The Detroit News recently had dueling opinion columns on embryonic stem cell research between Kristen Cella and Leonard Fleck, philosophy professor at Michigan State.
Fleck's editorial on embryonic stem cell research contained numerous falsities that proponents of embryonic stem cell research usually make so I'd thought I address a few of them.
Fleck does deserve credit for admitting that embryonic stem cell research (ESCR) requires the destruction of human embryos. Many proponents of ESCR deny this reality altogether so it is refreshing to see someone admit this. That is about where my agreement with Fleck ends.
My main argument with Fleck is his complete lack of argumentation regarding "personhood." Fleck honestly contends that "Philosophers and theologians argue about whether those embryos are persons with the same rights you and I have." Note that no arguments are given to which side is right or wrong and no evidence is presented as to what the difference is between human beings and persons. He then goes on to list "potential beneficiaries" of embryonic stem cell research (incorrectly including people with Alzheimer's) and states that no philosophers or theologians argue about their status as persons (which I actually doubt is true). Fleck then asserts that "Actual people should matter more than merely future possible persons." So what's the enormous unproven assumption here? That human embryos aren't "actual persons."
Instead of actually proving that human embryos aren't persons or telling us what the difference is between human beings and "persons," Fleck has backdoored his way into asserting that grown human beings are more valuable than embryonic human beings without ever making a real argument. He's saying that if philosophers argue about whether you are a person or not, then your life is less valuable than the life of someone whose "personhood" philosophers don't argue about.
For fun, let's see what kind of line of argument can I form from Fleck's assumptions? 1.) Someone's "personhood" and with it value are a certainty if all philosophers agree on it. 2.) If one or more philosophers disagree regarding someone's "personhood," then "personhood" is in question. 3.) If "personhood" is in question (which doesn't mean that the human being in question has been proven a non-person), then killing the questionable-person is ok if other non-questionable persons could be helped in the future. 4.) Some philosophers, most notably Peter Singer, have argued that newborn infants aren't "persons." 5.) The "personhood" of newborn infants is in question 6.) Therefore, it should be legal to kill newborn infants if killing them might be able to help human beings whose "personhood" isn't in question.
Other points of contention:
Further, the couples who own these embryos are not compensated for donating them. Hence, no one can claim they are pressured to make these donations.
Does it cost money to store human embryos? Couldn't years of storage be quite costly? Is it possible that couples could feel pressured to "donate" their embryos because they can no longer afford to store their unborn children?
Is it possible that they could be pressured in other ways that aren't financial? Such as researchers claiming that their embryos and the stem cells procured from them could possibly save lives? Isn't that pressure?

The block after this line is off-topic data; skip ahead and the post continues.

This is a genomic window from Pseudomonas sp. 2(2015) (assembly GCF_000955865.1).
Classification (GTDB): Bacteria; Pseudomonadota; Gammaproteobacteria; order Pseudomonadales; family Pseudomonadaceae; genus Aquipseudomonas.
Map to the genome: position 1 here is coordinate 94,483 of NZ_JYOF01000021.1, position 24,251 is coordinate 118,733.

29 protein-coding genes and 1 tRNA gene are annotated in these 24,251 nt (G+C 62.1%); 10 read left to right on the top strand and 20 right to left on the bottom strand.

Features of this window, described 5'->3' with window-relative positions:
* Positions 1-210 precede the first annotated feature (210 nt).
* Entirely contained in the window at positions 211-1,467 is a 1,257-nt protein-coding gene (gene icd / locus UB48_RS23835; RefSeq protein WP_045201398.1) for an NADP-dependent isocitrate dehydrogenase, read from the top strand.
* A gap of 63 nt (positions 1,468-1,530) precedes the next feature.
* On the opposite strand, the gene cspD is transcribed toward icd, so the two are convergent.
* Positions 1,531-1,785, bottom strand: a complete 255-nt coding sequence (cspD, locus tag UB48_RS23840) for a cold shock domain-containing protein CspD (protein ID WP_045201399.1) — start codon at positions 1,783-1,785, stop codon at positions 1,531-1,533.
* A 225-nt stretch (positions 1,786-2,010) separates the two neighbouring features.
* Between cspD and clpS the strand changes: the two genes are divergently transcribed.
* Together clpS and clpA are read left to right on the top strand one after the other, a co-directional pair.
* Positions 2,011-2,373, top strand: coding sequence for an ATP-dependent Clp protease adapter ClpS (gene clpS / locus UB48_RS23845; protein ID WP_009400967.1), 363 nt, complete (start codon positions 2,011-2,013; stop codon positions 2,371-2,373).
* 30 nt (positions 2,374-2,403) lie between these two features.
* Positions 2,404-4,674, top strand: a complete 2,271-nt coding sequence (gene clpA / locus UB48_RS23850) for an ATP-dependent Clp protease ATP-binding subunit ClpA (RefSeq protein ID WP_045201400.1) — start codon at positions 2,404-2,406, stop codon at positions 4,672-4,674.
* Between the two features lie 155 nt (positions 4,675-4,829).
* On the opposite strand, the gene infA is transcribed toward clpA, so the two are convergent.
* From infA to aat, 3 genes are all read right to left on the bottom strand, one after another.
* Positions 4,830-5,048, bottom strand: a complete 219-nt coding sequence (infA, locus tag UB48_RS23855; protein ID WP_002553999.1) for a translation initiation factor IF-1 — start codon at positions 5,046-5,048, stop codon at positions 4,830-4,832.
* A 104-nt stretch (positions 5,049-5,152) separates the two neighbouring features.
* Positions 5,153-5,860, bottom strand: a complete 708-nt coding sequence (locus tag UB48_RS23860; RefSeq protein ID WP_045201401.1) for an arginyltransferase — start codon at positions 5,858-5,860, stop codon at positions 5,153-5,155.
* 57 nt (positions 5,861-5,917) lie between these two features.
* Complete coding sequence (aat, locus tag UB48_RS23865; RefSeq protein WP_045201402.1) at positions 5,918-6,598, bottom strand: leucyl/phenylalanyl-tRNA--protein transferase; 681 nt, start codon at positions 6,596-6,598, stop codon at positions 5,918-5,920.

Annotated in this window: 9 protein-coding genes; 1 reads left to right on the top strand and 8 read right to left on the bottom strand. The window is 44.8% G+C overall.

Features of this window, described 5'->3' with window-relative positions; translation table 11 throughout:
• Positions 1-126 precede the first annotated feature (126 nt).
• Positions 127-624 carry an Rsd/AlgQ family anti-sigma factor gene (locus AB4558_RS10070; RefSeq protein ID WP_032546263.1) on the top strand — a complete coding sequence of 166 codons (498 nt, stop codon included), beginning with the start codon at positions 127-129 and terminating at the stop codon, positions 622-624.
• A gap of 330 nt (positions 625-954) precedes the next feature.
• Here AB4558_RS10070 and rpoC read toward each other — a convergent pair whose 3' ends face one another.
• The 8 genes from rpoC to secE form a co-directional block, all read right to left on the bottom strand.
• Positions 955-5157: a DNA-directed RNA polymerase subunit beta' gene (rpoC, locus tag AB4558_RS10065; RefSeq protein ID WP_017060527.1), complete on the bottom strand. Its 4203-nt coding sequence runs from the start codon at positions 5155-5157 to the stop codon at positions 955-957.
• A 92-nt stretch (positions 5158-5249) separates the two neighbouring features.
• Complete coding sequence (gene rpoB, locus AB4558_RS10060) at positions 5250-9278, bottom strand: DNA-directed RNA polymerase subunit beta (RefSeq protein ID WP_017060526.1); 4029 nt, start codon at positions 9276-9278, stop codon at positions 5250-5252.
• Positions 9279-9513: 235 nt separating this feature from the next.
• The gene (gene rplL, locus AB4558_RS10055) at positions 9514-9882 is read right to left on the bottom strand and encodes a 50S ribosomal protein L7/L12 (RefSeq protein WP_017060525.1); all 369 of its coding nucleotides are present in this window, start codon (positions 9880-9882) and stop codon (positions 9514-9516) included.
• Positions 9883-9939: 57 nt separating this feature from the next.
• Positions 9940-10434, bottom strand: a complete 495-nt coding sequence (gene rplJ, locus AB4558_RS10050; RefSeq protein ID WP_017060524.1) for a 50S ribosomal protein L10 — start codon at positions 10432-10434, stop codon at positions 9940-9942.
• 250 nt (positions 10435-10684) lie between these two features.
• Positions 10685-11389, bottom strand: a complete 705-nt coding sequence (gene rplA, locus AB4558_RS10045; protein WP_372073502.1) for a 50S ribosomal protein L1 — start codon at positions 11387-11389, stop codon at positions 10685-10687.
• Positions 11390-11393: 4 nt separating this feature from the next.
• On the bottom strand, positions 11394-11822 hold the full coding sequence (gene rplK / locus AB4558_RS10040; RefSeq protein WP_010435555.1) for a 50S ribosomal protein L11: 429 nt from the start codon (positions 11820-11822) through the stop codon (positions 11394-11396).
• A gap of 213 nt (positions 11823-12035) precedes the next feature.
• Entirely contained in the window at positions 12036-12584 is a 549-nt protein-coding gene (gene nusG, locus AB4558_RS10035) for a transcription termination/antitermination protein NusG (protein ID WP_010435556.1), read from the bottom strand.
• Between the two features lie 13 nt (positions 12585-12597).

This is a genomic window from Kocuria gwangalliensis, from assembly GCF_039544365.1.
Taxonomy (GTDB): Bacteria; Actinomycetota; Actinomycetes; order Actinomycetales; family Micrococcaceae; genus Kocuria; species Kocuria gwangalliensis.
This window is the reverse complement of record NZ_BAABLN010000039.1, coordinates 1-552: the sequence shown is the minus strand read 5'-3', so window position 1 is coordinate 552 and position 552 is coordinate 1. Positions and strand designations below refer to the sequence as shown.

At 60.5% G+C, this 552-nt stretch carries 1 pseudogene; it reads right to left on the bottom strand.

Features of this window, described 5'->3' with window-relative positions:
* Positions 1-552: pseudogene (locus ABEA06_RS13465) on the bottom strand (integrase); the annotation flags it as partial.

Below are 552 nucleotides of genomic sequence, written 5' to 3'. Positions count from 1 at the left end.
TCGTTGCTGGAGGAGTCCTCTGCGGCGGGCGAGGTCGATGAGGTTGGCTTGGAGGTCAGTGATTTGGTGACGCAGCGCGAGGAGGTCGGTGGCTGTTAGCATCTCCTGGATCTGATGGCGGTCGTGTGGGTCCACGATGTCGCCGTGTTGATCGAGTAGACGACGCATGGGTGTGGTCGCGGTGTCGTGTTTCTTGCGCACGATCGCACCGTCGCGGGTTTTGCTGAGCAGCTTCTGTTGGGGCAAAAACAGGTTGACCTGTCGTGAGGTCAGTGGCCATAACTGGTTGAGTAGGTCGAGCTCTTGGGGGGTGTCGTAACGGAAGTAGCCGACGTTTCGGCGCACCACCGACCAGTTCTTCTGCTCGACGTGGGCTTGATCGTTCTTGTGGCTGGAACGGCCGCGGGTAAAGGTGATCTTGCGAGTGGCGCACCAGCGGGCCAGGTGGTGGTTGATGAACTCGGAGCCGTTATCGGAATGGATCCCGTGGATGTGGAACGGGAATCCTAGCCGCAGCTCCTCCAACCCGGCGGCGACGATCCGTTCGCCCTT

There are 400,000 such frozen embryos in the country. They are going to be discarded or destroyed no matter what.
I feel like displaying one of those big Xs they show on the Family Feud when someone's answer isn't on the board because this statement is simply not true. The myth of the 400,000 embryos about to be disposed is pure nonsense. Arlen Specter also deseminated this myth Sunday morning on This Week. The large majority of these embryos, about 90%, are being stored by their parents for possible future implantation. Over a year ago, Eric Cohen in the National Review wrote, "The same 2003 study that arrived at the 400,000 number made it clear that only about three percent of these frozen embryos are actually available for research — the others remain in the custody of the parents who created them, and are specifically designated for future use in initiating a pregnancy."
I tell my students that I was never an eight-cell embryo. Many are initially incredulous. Then I explain that my body is physically and causally continuous with what was once an eight-cell embryo. But "I," the very distinct person that I am, only came to be gradually in the months and years after birth. I was not there for my conception, and hence, "I" would not have been harmed if that embryo had been used for stem cell research.
Physically and causally continuous with what was once an eight-cell embryo? I think that's the fanciest way I've ever heard to say, "I was once an eight-cell embryo."
By this same skewed reasoning, "Leonard Fleck" wouldn't have been harmed if "his" mother dropped "him" on "his" head when "he" was 3 months old. "His" body would have been physically harmed and damaged but the "very distinct person" that "he" is would not have been harmed. "He" also wouldn't have been harmed if as an infant "he" was killed for medical research because "he" only came to be gradually months and years after birth.
I feel sorry for the philosophy students at MSU that have to endure this.
Can you imagine Fleck sitting with his children and saying, "I remember when that newborn body that was physically and causally continuous with Nathan looked up at me and smiled for the first time" or "I just felt the kick of that fetal body that will gradually become Nathan."
Fleck's essay also contains the mandatory "don't let religious beliefs effect public policy" section that I might feel like addressing at a later date.